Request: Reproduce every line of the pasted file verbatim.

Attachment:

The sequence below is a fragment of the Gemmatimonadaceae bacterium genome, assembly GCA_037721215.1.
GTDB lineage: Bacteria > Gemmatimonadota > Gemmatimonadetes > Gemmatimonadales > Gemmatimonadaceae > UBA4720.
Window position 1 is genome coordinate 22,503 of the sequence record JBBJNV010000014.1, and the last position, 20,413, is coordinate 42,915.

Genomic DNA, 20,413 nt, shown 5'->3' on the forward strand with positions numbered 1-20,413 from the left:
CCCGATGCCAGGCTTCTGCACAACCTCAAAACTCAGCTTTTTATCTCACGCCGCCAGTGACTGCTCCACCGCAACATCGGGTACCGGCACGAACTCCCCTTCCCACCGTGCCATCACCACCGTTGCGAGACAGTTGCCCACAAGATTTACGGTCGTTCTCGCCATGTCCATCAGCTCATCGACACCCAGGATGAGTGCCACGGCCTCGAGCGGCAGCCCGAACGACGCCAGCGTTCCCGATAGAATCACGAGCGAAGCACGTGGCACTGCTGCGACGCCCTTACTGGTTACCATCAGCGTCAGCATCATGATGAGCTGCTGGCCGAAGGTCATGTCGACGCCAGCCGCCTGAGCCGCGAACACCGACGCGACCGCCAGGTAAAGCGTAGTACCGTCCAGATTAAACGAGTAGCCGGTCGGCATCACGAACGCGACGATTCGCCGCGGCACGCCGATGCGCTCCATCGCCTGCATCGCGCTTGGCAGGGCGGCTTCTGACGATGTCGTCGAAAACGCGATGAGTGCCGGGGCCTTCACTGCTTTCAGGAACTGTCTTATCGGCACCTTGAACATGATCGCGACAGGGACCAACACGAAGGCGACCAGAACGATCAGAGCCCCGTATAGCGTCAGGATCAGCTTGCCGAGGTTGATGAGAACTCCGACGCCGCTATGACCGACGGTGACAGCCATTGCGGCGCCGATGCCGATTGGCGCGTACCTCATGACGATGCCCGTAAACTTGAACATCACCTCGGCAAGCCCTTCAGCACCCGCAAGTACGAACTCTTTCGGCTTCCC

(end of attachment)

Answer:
The sequence below is a fragment of the Gemmatimonadaceae bacterium genome, assembly GCA_037721215.1.
GTDB lineage: Bacteria > Gemmatimonadota > Gemmatimonadetes > Gemmatimonadales > Gemmatimonadaceae > UBA4720.
Window position 1 is genome coordinate 22,503 of the sequence record JBBJNV010000014.1, and the last position, 20,413, is coordinate 42,915.

Genomic DNA, 20,413 nt, shown 5'->3' on the forward strand with positions numbered 1-20,413 from the left:
CCCGATGCCAGGCTTCTGCACAACCTCAAAACTCAGCTTTTTATCTCACGCCGCCAGTGACTGCTCCACCGCAACATCGGGTACCGGCACGAACTCCCCTTCCCACCGTGCCATCACCACCGTTGCGAGACAGTTGCCCACAAGATTTACGGTCGTTCTCGCCATGTCCATCAGCTCATCGACACCCAGGATGAGTGCCACGGCCTCGAGCGGCAGCCCGAACGACGCCAGCGTTCCCGATAGAATCACGAGCGAAGCACGTGGCACTGCTGCGACGCCCTTACTGGTTACCATCAGCGTCAGCATCATGATGAGCTGCTGGCCGAAGGTCATGTCGACGCCAGCCGCCTGAGCCGCGAACACCGACGCGACCGCCAGGTAAAGCGTAGTACCGTCCAGATTAAACGAGTAGCCGGTCGGCATCACGAACGCGACGATTCGCCGCGGCACGCCGATGCGCTCCATCGCCTGCATCGCGCTTGGCAGGGCGGCTTCTGACGATGTCGTCGAAAACGCGATGAGTGCCGGGGCCTTCACTGCTTTCAGGAACTGTCTTATCGGCACCTTGAACATGATCGCGACAGGGACCAACACGAAGGCGACCAGAACGATCAGAGCCCCGTATAGCGTCAGGATCAGCTTGCCGAGGTTGATGAGAACTCCGACGCCGCTATGACCGACGGTGACAGCCATTGCGGCGCCGATGCCGATTGGCGCGTACCTCATGACGATGCCCGTAAACTTGAACATCACCTCGGCAAGCCCTTCAGCACCCGCAAGTACGAACTCTTTCGGCTTCCC